It has not been possible to find a passenger record for either of the brothers but by 1858, Alfred had established his own business as a butcher on Waverley Road, in the Eastern Suburbs of Sydney (Sands Directory 1858). Stephen does not appear on any records until his marriage to Margaret Henderson in January 1959. He is described on their marriage certificate as a gentleman, meaning he had an income derived from property, a legacy or some other source, and did not need to work. The brothers may have received some money from their mother’s inheritance on the death of her father (Will of William Chandler. Probate date 17 Dec 1840.The National Archives; Kew, England; Prerogative Court of Canterbury and Related Probate Jurisdictions: Will Registers) that would have assisted them to start their new life or possibly from their grandfather, James Biggs, who died in 1852 (no record of will found as yet).
Stephen married Margaret Henderson at St Thomas Church of England, Enfield on 19 February 1859. Stephen was 31 years of age (incorrectly recorded on the marriage certificate, NSW BDM 1959/001038, as 28 years) but as Margaret was 19 years old, consent was given by her father to the marriage. Within 12 months they proudly announced the delivery of their first child in “The Empire” and the “Sydney Morning Herald”. Ellen Margaret was born at Buckingham Street, Strawberry Hills on 6 December 1859 (NSW Births Deaths and Marriages Registration No 1859/002352)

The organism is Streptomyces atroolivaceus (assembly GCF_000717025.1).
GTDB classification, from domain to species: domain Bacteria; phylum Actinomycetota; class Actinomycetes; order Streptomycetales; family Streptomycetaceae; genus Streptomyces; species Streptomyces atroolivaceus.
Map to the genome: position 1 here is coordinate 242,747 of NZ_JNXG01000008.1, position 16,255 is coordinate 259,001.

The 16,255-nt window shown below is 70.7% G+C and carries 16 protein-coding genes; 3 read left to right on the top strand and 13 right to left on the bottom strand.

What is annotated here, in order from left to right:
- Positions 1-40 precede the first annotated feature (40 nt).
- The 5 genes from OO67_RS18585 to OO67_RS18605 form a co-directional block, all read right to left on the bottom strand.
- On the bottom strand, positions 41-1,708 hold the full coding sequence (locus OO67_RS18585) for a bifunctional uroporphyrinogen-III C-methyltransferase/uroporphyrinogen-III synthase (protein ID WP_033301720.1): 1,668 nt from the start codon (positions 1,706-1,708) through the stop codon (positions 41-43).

Their time at Strawberry Hills was short-lived with unregulated, unrestrained low-cost housing being developed in the area and its subsequent poor sanitary conditions proving unsatisfactory. By 1861 Stephen had returned to work as a law clerk and on 12 September 1861, their second daughter, Anna Susannah, was born at Snails Bay, Balmain, later records show the address as Wharf Road. Two more daughters were born while they lived at Balmain. Alice Mary was born on 22 Sept 1863 and Caroline Elizabeth was born in June 1865.
By the time their third daughter, Jessie was born in 1867 they were living at 2, Carlton Villas, South Head Road, Woollahra. In advertisements, during this period the Villas were described as commodious residences with eight rooms, a fine view, and front garden. By 1869, with five children under ten, it would have been a very busy household and his wife was pregnant with their sixth child. In the afternoon of the 4 January 1869 their three-year-old daughter. who had been with her father, decided to go to her mother to get some bread and butter. Caroline disappeared before she reached her mother and despite an extensive search was not discovered until the following morning, when she was found drowned in the water closet. The loss of their daughter and subsequent inquiry would have been horrific for the family. It is not surprising that seven months after the death of their daughter, when their first son, Frederick, was born, that the family had moved to Darlinghurst.
More difficulties were in store for the family. Within two years of their move, their daughter, Anna, now ten years old was diagnosed with rheumatoid arthritis. She was to become completely immobile and bedridden until her death in 1907. Two more sons were born, Henry in 1871 and Charles in 1873. Emily was born in 1877 and followed four years later by their last child, a son, Francis.